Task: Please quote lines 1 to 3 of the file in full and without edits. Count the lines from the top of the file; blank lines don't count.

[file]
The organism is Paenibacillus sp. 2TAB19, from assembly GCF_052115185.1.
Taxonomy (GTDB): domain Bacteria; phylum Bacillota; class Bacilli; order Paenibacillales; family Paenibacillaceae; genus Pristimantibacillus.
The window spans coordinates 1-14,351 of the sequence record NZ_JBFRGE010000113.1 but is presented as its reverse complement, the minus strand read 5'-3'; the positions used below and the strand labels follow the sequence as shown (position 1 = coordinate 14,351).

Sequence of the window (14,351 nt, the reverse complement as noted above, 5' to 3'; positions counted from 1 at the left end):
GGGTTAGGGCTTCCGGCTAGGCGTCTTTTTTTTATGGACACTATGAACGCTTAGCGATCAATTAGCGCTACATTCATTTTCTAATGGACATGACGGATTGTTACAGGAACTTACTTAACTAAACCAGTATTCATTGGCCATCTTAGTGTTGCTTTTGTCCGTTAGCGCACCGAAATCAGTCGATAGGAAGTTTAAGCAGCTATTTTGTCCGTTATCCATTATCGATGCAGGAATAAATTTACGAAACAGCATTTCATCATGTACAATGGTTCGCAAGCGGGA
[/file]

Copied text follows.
The organism is Paenibacillus sp. 2TAB19, from assembly GCF_052115185.1.
Taxonomy (GTDB): domain Bacteria; phylum Bacillota; class Bacilli; order Paenibacillales; family Paenibacillaceae; genus Pristimantibacillus.
The window spans coordinates 1-14,351 of the sequence record NZ_JBFRGE010000113.1 but is presented as its reverse complement, the minus strand read 5'-3'; the positions used below and the strand labels follow the sequence as shown (position 1 = coordinate 14,351).